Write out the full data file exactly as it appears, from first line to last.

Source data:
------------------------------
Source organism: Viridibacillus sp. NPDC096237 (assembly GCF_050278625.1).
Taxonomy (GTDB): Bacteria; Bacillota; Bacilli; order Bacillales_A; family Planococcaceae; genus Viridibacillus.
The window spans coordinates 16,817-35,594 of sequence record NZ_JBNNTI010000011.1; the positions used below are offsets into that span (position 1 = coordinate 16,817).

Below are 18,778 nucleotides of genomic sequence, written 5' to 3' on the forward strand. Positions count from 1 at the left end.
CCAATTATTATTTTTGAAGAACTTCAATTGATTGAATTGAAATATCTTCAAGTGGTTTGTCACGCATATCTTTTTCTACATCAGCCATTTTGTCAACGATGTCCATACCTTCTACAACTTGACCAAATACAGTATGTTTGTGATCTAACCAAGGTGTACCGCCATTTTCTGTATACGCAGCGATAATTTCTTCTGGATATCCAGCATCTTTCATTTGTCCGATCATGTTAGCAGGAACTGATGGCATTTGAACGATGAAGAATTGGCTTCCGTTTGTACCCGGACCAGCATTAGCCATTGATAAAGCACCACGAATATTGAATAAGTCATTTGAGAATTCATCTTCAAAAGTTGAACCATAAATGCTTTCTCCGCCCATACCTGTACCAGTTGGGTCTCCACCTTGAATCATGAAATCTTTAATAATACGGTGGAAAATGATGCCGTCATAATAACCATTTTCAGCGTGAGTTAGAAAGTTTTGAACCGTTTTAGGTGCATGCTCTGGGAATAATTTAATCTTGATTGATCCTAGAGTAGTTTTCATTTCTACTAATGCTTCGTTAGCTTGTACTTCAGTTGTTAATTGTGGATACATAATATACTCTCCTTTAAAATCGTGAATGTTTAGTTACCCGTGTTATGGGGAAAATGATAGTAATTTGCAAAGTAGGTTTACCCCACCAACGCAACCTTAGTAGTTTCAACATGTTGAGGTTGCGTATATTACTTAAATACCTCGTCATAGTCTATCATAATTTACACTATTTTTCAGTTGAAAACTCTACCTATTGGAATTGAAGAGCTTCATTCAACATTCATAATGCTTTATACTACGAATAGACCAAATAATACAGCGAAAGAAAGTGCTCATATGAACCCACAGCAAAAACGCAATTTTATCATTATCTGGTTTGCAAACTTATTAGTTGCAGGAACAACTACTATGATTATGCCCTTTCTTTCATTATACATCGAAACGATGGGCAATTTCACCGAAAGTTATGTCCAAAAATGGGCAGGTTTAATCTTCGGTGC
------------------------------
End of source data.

Source organism: Viridibacillus sp. NPDC096237 (assembly GCF_050278625.1).
Taxonomy (GTDB): Bacteria; Bacillota; Bacilli; order Bacillales_A; family Planococcaceae; genus Viridibacillus.
The window spans coordinates 16,817-35,594 of sequence record NZ_JBNNTI010000011.1; the positions used below are offsets into that span (position 1 = coordinate 16,817).

Below are 18,778 nucleotides of genomic sequence, written 5' to 3' on the forward strand. Positions count from 1 at the left end.
CCAATTATTATTTTTGAAGAACTTCAATTGATTGAATTGAAATATCTTCAAGTGGTTTGTCACGCATATCTTTTTCTACATCAGCCATTTTGTCAACGATGTCCATACCTTCTACAACTTGACCAAATACAGTATGTTTGTGATCTAACCAAGGTGTACCGCCATTTTCTGTATACGCAGCGATAATTTCTTCTGGATATCCAGCATCTTTCATTTGTCCGATCATGTTAGCAGGAACTGATGGCATTTGAACGATGAAGAATTGGCTTCCGTTTGTACCCGGACCAGCATTAGCCATTGATAAAGCACCACGAATATTGAATAAGTCATTTGAGAATTCATCTTCAAAAGTTGAACCATAAATGCTTTCTCCGCCCATACCTGTACCAGTTGGGTCTCCACCTTGAATCATGAAATCTTTAATAATACGGTGGAAAATGATGCCGTCATAATAACCATTTTCAGCGTGAGTTAGAAAGTTTTGAACCGTTTTAGGTGCATGCTCTGGGAATAATTTAATCTTGATTGATCCTAGAGTAGTTTTCATTTCTACTAATGCTTCGTTAGCTTGTACTTCAGTTGTTAATTGTGGATACATAATATACTCTCCTTTAAAATCGTGAATGTTTAGTTACCCGTGTTATGGGGAAAATGATAGTAATTTGCAAAGTAGGTTTACCCCACCAACGCAACCTTAGTAGTTTCAACATGTTGAGGTTGCGTATATTACTTAAATACCTCGTCATAGTCTATCATAATTTACACTATTTTTCAGTTGAAAACTCTACCTATTGGAATTGAAGAGCTTCATTCAACATTCATAATGCTTTATACTACGAATAGACCAAATAATACAGCGAAAGAAAGTGCTCATATGAACCCACAGCAAAAACGCAATTTTATCATTATCTGGTTTGCAAACTTATTAGTTGCAGGAACAACTACTATGATTATGCCCTTTCTTTCATTATACATCGAAACGATGGGCAATTTCACCGAAAGTTATGTCCAAAAATGGGCAGGTTTAATCTTCGGTGC